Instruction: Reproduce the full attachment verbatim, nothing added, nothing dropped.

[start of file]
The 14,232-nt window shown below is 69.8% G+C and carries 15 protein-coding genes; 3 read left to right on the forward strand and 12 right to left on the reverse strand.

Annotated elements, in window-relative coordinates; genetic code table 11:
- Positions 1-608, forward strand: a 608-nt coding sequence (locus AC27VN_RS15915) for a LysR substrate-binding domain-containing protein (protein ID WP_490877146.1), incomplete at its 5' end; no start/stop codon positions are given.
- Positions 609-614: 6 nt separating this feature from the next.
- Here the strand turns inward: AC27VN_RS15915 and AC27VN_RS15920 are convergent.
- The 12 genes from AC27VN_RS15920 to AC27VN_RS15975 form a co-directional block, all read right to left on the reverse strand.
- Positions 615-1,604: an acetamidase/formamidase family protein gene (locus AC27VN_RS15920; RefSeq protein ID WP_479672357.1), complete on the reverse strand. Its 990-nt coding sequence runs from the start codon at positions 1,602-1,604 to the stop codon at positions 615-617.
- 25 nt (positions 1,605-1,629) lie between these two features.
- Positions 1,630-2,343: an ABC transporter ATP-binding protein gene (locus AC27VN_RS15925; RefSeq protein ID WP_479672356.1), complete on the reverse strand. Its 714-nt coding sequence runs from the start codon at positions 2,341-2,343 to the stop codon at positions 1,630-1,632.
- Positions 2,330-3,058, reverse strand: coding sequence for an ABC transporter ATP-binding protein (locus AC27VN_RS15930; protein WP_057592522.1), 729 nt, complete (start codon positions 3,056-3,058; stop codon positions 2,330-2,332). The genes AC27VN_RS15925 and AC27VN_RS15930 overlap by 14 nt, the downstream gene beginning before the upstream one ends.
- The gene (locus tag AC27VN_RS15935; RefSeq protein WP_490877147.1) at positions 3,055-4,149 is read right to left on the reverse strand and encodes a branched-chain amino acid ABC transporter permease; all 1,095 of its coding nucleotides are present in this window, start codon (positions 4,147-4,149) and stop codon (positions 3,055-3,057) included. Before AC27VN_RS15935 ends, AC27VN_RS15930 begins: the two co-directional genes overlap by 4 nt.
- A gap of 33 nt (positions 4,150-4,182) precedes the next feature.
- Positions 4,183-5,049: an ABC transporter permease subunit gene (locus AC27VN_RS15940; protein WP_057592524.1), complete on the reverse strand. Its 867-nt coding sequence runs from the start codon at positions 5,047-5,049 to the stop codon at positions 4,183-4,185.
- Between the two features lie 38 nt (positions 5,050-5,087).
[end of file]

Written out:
The 14,232-nt window shown below is 69.8% G+C and carries 15 protein-coding genes; 3 read left to right on the forward strand and 12 right to left on the reverse strand.

Annotated elements, in window-relative coordinates; genetic code table 11:
- Positions 1-608, forward strand: a 608-nt coding sequence (locus AC27VN_RS15915) for a LysR substrate-binding domain-containing protein (protein ID WP_490877146.1), incomplete at its 5' end; no start/stop codon positions are given.
- Positions 609-614: 6 nt separating this feature from the next.
- Here the strand turns inward: AC27VN_RS15915 and AC27VN_RS15920 are convergent.
- The 12 genes from AC27VN_RS15920 to AC27VN_RS15975 form a co-directional block, all read right to left on the reverse strand.
- Positions 615-1,604: an acetamidase/formamidase family protein gene (locus AC27VN_RS15920; RefSeq protein ID WP_479672357.1), complete on the reverse strand. Its 990-nt coding sequence runs from the start codon at positions 1,602-1,604 to the stop codon at positions 615-617.
- 25 nt (positions 1,605-1,629) lie between these two features.
- Positions 1,630-2,343: an ABC transporter ATP-binding protein gene (locus AC27VN_RS15925; RefSeq protein ID WP_479672356.1), complete on the reverse strand. Its 714-nt coding sequence runs from the start codon at positions 2,341-2,343 to the stop codon at positions 1,630-1,632.
- Positions 2,330-3,058, reverse strand: coding sequence for an ABC transporter ATP-binding protein (locus AC27VN_RS15930; protein WP_057592522.1), 729 nt, complete (start codon positions 3,056-3,058; stop codon positions 2,330-2,332). The genes AC27VN_RS15925 and AC27VN_RS15930 overlap by 14 nt, the downstream gene beginning before the upstream one ends.
- The gene (locus tag AC27VN_RS15935; RefSeq protein WP_490877147.1) at positions 3,055-4,149 is read right to left on the reverse strand and encodes a branched-chain amino acid ABC transporter permease; all 1,095 of its coding nucleotides are present in this window, start codon (positions 4,147-4,149) and stop codon (positions 3,055-3,057) included. Before AC27VN_RS15935 ends, AC27VN_RS15930 begins: the two co-directional genes overlap by 4 nt.
- A gap of 33 nt (positions 4,150-4,182) precedes the next feature.
- Positions 4,183-5,049: an ABC transporter permease subunit gene (locus AC27VN_RS15940; protein WP_057592524.1), complete on the reverse strand. Its 867-nt coding sequence runs from the start codon at positions 5,047-5,049 to the stop codon at positions 4,183-4,185.
- Between the two features lie 38 nt (positions 5,050-5,087).